However, those in power seem less concerned by this possibility. A presidential spokesman said that they would not have a problem if the yard falls into Chinese hands. They do not seem to feel it threatens the Philippines’ sovereignty.

Greg Poling, Asia Maritime Transparency Initiative director, takes the same view. He claims that China could not make Subic Bay into a naval base. The shipyard lacks the facilities, such as a port, it would need to do so. Poling does not see how building ships there would advance Chinese interests in the region.

Labour groups are urging the Philippines to rethink their approach to foreign investment

Labour groups are urging the government to not just sort out the Hanjin shipyard but to rethink their entire approach to foreign investment. They argue the government offers too many incentives to foreigners which prevent internal growth. How can a local company compete with foreign investors that don’t pay income tax and receive subsidised electricity?

Atty. Sonny Matula, chair of the Nagkaisa! Labour Coalition, wants the Philippines to stop relying on China when other options might suit them better. “We encourage the government to explore technical cooperation with other ship building countries that have no territorial ambitions in the region such as Norway,” he advised.

The Philippines already enjoys a good maritime relationship with Norway. Norwegian companies employ Filipinos on their ships. There are Norwegian maritime training schools in the Philippines and Norwegian ships are repaired in Filipino shipyards.

The government could take control of the shipyard itself

The Filipino government can keep the shipyard open by taking over it themselves and then allowing its navy – or local firms – to control it.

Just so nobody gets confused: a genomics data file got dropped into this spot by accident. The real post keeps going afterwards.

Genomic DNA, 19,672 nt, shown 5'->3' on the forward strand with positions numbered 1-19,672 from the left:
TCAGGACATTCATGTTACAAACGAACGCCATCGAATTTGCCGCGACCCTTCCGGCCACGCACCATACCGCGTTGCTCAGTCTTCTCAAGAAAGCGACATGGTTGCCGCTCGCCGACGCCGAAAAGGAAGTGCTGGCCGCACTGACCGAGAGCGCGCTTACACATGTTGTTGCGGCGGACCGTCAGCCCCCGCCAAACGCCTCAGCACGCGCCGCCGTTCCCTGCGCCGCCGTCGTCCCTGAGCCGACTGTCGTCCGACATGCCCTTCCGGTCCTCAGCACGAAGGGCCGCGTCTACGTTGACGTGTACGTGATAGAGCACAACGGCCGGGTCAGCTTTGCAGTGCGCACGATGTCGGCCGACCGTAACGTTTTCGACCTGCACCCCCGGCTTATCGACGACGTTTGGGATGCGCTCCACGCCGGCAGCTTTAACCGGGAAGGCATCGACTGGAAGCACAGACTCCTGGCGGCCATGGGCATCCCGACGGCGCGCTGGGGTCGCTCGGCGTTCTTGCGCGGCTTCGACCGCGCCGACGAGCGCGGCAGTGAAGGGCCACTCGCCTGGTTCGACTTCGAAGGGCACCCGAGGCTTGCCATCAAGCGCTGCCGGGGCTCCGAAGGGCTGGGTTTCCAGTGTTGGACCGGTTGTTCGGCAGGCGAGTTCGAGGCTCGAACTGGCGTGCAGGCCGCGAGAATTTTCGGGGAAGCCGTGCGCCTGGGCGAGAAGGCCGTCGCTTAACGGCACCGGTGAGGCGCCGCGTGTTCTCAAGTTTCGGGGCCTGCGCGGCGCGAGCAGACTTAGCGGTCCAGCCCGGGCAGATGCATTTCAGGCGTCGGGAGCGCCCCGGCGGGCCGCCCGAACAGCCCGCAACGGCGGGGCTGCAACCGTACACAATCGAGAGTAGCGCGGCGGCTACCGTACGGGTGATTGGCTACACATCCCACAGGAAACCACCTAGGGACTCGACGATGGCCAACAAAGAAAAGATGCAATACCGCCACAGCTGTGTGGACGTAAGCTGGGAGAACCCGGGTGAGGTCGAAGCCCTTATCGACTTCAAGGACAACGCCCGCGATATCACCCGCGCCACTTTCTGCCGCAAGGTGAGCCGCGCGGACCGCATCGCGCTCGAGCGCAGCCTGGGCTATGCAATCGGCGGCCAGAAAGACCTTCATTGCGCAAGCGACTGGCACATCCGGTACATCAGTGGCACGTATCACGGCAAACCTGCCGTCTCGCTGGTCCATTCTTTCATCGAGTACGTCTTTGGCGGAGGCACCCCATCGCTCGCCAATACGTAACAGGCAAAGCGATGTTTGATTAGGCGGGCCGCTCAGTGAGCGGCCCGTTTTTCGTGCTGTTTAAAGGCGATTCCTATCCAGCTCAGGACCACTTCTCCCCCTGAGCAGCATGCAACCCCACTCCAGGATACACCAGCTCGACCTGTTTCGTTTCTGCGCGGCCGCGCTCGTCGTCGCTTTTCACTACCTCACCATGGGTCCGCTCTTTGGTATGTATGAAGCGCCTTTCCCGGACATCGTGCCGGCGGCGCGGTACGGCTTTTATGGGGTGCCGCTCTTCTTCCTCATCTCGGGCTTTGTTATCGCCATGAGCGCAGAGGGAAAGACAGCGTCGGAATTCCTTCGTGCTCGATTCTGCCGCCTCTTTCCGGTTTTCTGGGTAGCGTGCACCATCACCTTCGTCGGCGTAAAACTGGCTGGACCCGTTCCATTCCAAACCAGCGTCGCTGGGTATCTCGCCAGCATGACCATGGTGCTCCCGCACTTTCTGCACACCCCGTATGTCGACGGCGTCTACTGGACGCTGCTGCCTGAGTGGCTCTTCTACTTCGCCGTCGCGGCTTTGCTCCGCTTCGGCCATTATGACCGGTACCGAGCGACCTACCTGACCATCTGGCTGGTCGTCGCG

This move would satisfy labour groups and those that feel China already has too much influence in the area. It would keep Subic shipyard out of Beijing’s hands.

The reality is that the navy may not be ready to take complete control. The navy currently orders ships from abroad. Taking over the shipyard would enable it to build ships at home. However, it would take time for them to start operating. That would lead to the port not being used to its full capacity. Therefore, to keep the port full-operational, and save the jobs of the thousands of Filipinos in work, the navy would need to take on part-ownership of the port and make a deal with another investor.

The government will likely have to rely on foreign investment to maintain the port and save Filipino jobs. As Poling says, “It’s way too early to know who’s going to end up taking over Hanjin’s Subic shipyard.” Defence Secretary Delfin Lorenzana revealed that as well as considering taking over the shipyard themselves, the government may reach out to their allies in the West.

The government is widening its options to include inviting assistance from Australia, Japan, South Korea or the United States. As the situation develops, the likelihood of China taking control is receding.

About the Author

John Pennington
John Pennington is an English freelance writer and a self-published author. He graduated from the University of Warwick with a bachelor’s degree in French and History in 2006. After spending time as a sports journalist, he now writes about politics, history and social affairs.